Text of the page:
: Sensemaking and Wayfinding in Complex Distributed Online Information Enivronments

  • George Siemens

    Student thesis: Doctoral ThesisDoctor of Philosophy (awarded by OU/Aberdeen)


    This thesis researches how individuals make sense of information and find their way in complex online environments. Global information communication networks are today accessible to almost everyone. One consequence of this network is greater ease of interaction with friends and colleagues from around the world. Another consequence is an increase in the amount of information that individuals face on a daily basis. People experience much of this
    information in fragments, from different sources, and in different media formats. In order to act meaningfully in a particular context, individuals form coherence around the information that they encounter.
    Making sense of this information is a challenging and on-going task, especially in advanced economies where knowledge-related work is a growing segment of the economy. Developing a coherent view of new information, and how it relates to existing information, is important in preparing individuals and organizations for decision-making, planning, and capacity for action. This research study considers the cognitive, social, technological, and spatial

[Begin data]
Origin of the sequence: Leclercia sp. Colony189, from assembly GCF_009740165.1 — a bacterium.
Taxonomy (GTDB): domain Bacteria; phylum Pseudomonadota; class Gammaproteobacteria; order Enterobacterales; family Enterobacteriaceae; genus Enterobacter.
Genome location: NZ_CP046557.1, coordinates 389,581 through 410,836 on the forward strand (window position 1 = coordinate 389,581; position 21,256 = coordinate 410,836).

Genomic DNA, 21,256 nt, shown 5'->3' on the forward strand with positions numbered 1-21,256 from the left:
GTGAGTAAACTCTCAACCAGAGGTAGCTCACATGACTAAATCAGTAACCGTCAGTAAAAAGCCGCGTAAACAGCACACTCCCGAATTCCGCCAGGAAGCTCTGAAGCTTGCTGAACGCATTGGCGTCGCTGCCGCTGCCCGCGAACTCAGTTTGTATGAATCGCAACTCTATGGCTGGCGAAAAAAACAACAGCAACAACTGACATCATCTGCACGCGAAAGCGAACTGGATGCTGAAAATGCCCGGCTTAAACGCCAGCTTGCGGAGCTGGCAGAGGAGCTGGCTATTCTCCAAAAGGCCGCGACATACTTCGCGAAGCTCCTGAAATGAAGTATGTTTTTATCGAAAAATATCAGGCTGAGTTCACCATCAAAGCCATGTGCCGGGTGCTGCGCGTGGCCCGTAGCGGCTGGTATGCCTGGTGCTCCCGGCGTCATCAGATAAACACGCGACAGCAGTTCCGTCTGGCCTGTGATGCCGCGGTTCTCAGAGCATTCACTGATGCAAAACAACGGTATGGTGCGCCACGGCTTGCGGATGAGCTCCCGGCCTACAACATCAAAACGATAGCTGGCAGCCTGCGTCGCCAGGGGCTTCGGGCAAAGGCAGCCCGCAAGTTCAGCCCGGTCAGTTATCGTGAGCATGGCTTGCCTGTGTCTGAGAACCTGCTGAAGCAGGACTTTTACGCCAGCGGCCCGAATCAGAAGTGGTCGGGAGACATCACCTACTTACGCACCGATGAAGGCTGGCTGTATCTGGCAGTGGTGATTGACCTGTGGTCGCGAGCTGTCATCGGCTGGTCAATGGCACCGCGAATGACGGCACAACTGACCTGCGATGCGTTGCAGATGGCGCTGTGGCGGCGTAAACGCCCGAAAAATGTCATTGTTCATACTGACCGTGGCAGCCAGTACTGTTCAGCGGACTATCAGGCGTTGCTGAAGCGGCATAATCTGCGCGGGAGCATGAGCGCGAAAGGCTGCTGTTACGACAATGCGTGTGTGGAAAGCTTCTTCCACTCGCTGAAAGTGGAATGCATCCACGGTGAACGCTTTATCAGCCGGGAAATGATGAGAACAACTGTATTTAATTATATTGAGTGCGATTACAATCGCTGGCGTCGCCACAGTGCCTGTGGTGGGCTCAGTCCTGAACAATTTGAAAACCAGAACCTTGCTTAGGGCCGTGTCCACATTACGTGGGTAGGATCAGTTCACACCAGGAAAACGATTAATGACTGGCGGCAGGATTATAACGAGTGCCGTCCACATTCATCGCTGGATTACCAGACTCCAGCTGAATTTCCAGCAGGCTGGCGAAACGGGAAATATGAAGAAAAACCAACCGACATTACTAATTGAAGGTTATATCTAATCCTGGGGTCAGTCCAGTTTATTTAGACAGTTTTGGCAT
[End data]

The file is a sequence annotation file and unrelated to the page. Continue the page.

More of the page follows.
strategies that individuals use when they navigate the structure of, and content in, a large open online course with over 2,200 participants. The research includes a social network analysis of the participation patterns of learners in an open online course as well as a grounded theory exploration of the techniques and strategies those learners utilize in their learning.
    The theory that emerges from the research is the Sensemaking Wayfinding Information Model (SWIM) that details how individuals orient themselves through self-directed activities, as part of social networked systems, and through the use of technologies. This model centres on the information habits of individuals and emphasizes the centrality of identify formation,
    navigation, social interactions, and sensegiving activities. The social networks that form as individuals make sense of topics indicate the importance of participation, active engagement, language-based activities and artefact creation (such as naming concepts, creating word images, or creating images, diagrams, and videos), and sustained involvement over time.
    Date of Award2 May 2012
    Original languageEnglish
    Awarding Institution
    • University of Edinburgh
    SupervisorFrank Rennie (Supervisor) & Martin Weller (Supervisor)

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